Changing gears--like many, we've been surprised to see natural gas prices rise so sharply, even though we've long thought sub-$5 gas was unsustainable longer-term. Some have attributed the rapid runup in gas prices to troubled hedge fund trading, a la Amaranth (which lost about $6 billion in the natural gas futures market in 2006). Another explanation could be the return of utilities and certain industrial companies to the marketplace, where hedging requires going long natural gas futures. For a couple of quarters, we've suspected this group would eventually return to the marketplace and restore some balance to the cadre of E&P companies selling futures to hedge their positions and protect drilling budgets.
Near-term natural gas supply fundamentals are mixed, despite the recent pop in the futures market. E&P CEOs appear decidedly less enthusiastic about gas drilling compared with a few quarters ago, and 2010 gas drilling budgets have been reduced wherever possible. This has led to very little discretionary gas drilling and budget shifts toward oily and liquids-rich prospects. Unfortunately, factors like increased JV activity, other successful fund raising efforts, and drilling to hold leases even where single well economics don't support it all suggest gas drilling will remain more active than it otherwise would, given such low gas prices. And as a result, U.S. natural gas inventories remain near their seasonally adjusted historical high.
On the demand side, we're watching for upticks from industrial gas consumers and electric power generation demand (with summer peaking season soon upon us). Transportation data points have been trending upward in the U.S., helping support better refined oil product demand here. Although a U.S. refined product demand recovery is certainly encouraging for oil prices, the pace at which the emerging economies continue to demand greater and greater quantities of crude (and natural gas) remains the greatest factor to watch. Recent weakness in Europe, and its ultimate impact on trading partner China (and China's demand for raw materials and crude), will likely continue to be a key theme for oil as we move through the rest of 2010.
And though oil's global demand profile has been a distinct positive for oil versus natural gas in recent quarters, it likely played a part in reversing that positive trend during the second quarter. One recent bright spot has been China's apparent willingness to let the yuan appreciate versus the U.S. dollar, which could improve the outlook for oil prices.
Energy stocks mostly ran in place during the second quarter. For the fifth consecutive quarter, E&P companies' stocks largely matched or outpaced the prices of assets in recent deals (based on comparing companies' enterprise value/reserves versus dollars spent per mcf of reserves in the marketplace). We continue to see relatively modest debt yields, after watching them fall considerably during the past year, but we have recently seen them rise from their lowest levels.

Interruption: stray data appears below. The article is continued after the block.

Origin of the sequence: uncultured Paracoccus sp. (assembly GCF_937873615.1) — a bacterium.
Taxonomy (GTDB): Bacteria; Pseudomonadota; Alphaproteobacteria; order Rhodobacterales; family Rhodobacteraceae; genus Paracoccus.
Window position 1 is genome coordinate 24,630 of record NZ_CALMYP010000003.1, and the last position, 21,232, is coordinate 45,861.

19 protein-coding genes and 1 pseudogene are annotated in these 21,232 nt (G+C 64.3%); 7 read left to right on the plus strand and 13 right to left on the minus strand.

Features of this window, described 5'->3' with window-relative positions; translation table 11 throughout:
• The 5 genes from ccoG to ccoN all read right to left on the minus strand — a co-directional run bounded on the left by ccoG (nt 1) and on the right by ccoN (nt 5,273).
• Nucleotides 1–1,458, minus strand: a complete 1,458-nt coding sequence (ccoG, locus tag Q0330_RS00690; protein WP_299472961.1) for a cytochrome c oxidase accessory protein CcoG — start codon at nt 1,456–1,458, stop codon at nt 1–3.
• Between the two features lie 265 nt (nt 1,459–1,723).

Companies continue to take advantage of healthy debt and equity markets and more recently strong asset markets to improve liquidity, conduct deals or IPOs, and fund budgets. And even though this seems to have slowed a bit in recent months, we continue to view marketplace activities as further evidence that energy stocks remain fairly valued as a group. We'd need to see sustained oil- and gas-price strength or further multiples improvement to justify significant stock-price gains from here, in our opinion.
As a group, energy was close to fairly valued at the end of the second quarter, much like it was toward the end of the first and fourth quarters, with the market-cap-weighted price/fair value ratio for the energy sector at 0.88. The median price/fair value ratio was 1.01, illustrating the disconnect we see between some of the larger- and smaller-cap names in energy. In general, we see larger-cap energy names slightly undervalued and many smaller names more fairly valued, in aggregate. Recent valuations contrast sharply with where we stood a year ago and in late 2008, when market prices appeared much cheaper to us.
Energy Stocks for Your Radar
We've picked five stocks from our 4- and 5-star list to keep on your radar. One of our picks, Spectra (SE), is a midstream company focused primarily on transporting natural gas in the U.S. Spectra has an attractive asset footprint to capitalize on rising gas production volumes from new shale gas-producing regions in the U.S. and Canada.
We've also chosen two E&Ps, Range Resources (RRC) and Ultra Petroleum (UPL). Range has a dominant position in the natural gas-producing Marcellus Shale in Appalachia. Ultra has a dominant position in the Pinedale Anticline in Wyoming and a large, emerging position in the north central Pennsylvania Marcellus Shale.